Diet for anemia: how nutrition professionals can help

Diet for anemia: how nutrition professionals can help

Creating a diet for anemia can be more complex than it sounds, but with the right foods, you can help your clients boost iron levels and improve their health. Here’s what dietitians need to know about iron and its nutrition implications.

If your nutrition client is feeling fatigued, dizzy, or has a lack of appetite, you may want to check their iron levels. Iron deficiency anemia is the most commonly occurring form of anemia in the world, and since this mineral plays a crucial role in the body, it’s important to tackle this issue with dietary intervention. 

But how can you, as a dietitian, create a diet for anemia and help your clients boost their iron levels? Before we break down some dietary sources of iron, let’s understand what science has to say about the importance of iron and its subsequent nutrition implications.

What is iron?

Iron is essential for healthy red blood cells (which transfer oxygen from the lungs to the tissues), as well as for growth, muscle metabolism, healthy connective tissue, neurological development, cellular functioning, and synthesis of some hormones.

There are two types of iron–heme and non-heme. Plants and iron-fortified foods only contain non-heme iron, whereas meat, seafood, and poultry contain both heme and non-heme iron. Let’s briefly break these down to better understand the differences between them. 

  • Heme iron: This is the most bioavailable form of iron and is found in animal foods like beef, pork, chicken, veal, fish (such as halibut, haddock, perch, salmon or tuna), shellfish, and red meats. 
  • Non-heme iron: This comes from plant sources (such as spinach, broccoli, beans, and legumes) and iron-fortified foods. Unfortunately for vegetarians and vegans, non-heme iron bioavailability varies between 5-12%, and since several compounds found in grains, beans, and cereals can further diminish its’ absorption, many plant-based eaters are at risk of iron deficiency.

Ferritin is another blood protein that contains iron and can be used as an indicator of iron stores. For instance, low ferritin levels can signify iron deficiency, whereas high ferritin levels may suggest hemochromatosis (a genetic condition) and obesity, inflammation, and liver disease.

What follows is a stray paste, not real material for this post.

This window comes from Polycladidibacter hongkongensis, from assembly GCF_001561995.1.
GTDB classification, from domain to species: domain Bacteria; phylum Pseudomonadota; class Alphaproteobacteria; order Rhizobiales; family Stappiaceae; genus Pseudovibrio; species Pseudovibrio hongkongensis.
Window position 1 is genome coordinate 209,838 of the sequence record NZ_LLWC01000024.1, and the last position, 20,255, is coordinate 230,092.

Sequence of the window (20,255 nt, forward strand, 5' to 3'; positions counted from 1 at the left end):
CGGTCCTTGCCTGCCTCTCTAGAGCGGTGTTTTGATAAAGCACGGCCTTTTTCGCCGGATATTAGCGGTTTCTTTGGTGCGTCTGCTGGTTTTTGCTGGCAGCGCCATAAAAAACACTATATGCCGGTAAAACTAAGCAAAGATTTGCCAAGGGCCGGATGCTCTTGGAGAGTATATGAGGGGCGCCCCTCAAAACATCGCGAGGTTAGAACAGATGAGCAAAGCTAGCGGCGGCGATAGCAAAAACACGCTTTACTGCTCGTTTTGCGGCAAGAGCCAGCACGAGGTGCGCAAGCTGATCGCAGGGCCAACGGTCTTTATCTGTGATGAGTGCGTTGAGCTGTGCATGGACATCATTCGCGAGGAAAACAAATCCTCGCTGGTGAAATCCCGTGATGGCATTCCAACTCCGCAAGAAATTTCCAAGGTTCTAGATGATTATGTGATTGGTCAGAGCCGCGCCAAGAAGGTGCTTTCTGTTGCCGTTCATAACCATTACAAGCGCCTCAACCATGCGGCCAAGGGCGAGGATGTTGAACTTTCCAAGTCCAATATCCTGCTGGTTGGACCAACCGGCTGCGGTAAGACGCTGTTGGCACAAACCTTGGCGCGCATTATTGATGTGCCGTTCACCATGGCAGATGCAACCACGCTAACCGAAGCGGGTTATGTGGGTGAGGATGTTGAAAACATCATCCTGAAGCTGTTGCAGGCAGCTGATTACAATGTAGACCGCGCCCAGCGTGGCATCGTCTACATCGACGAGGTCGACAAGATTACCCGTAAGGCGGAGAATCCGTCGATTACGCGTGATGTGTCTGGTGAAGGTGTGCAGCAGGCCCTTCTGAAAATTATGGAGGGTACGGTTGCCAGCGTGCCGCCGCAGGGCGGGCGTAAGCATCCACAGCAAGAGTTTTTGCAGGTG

What is RDA for iron? 

Iron needs differ greatly based on gender and age. Here is a breakdown of the recommended daily amount (RDA) for iron:

  • Women 14-18 years old: 15 mg/day 
  • Women 19-50 years old: 18 mg/day
  • Women over 51 years old: 8 mg/day
  • Women ages 14-18 who are breastfeeding: 10 mg/day
  • Women ages 19-50 who are breastfeeding: 9 mg/day
  • Women who are pregnant: 27 mg/day
  • Men 14-18 years old: 11 mg/day
  • Men over 19 years old: 8 mg/day
  • Adults who eat a vegetarian or vegan diet: 1.8 times the RDA

When does anemia happen?

Iron deficiency anemia happens when the body doesn't have enough iron to produce hemoglobin. This can lead to someone feeling tired and short of breath. 

A serum ferritin concentration <30 mcg/L suggests iron deficiency, and a value <10 mcg/L suggests anemia.

While it’s important to examine iron/ferritin levels to help determine anemia, considerable research suggests that low ferritin doesn’t always correlate with low iron levels–copper may also be to blame. 

Copper is a mineral that can provide helpful insight into ferritin levels since it helps attach iron to hemoglobin and loads ferritin with iron. Studies have found that low copper levels could lead to lower iron absorption, which may result in an iron deficiency over time. As such, some experts suggest that iron deficiency anemia might actually be a copper deficiency, and should be treated as such

Your client’s copper levels may be low for a variety of reasons, but the main reason could be a decrease in soil nutrients, which can affect plants and animals. Even though foods like shellfish, liver, fatty fish, oysters, spirulina, shiitake mushrooms, lobster, and dark chocolate are rich in copper, you may also want to consider supplementation with your clients to help meet their needs. 

Who is at risk for an iron deficiency?

Certain people are more prone to iron deficiency than others. Certain high-risk populations include:

  • Infants and young children
  • Women 
  • Vegetarians and/or vegans
  • Endurance athletes (particularly females)
  • Frequent blood donors

TIP: What causes these nutrient deficiencies, and how does this affect overall health? Here are some science-backed ways to help your clients.

What are the most common symptoms?

Common symptoms of iron deficiency anemia are GI symptoms, weakness, fatigue, difficulty concentrating, impaired immune function, and poor temperature regulation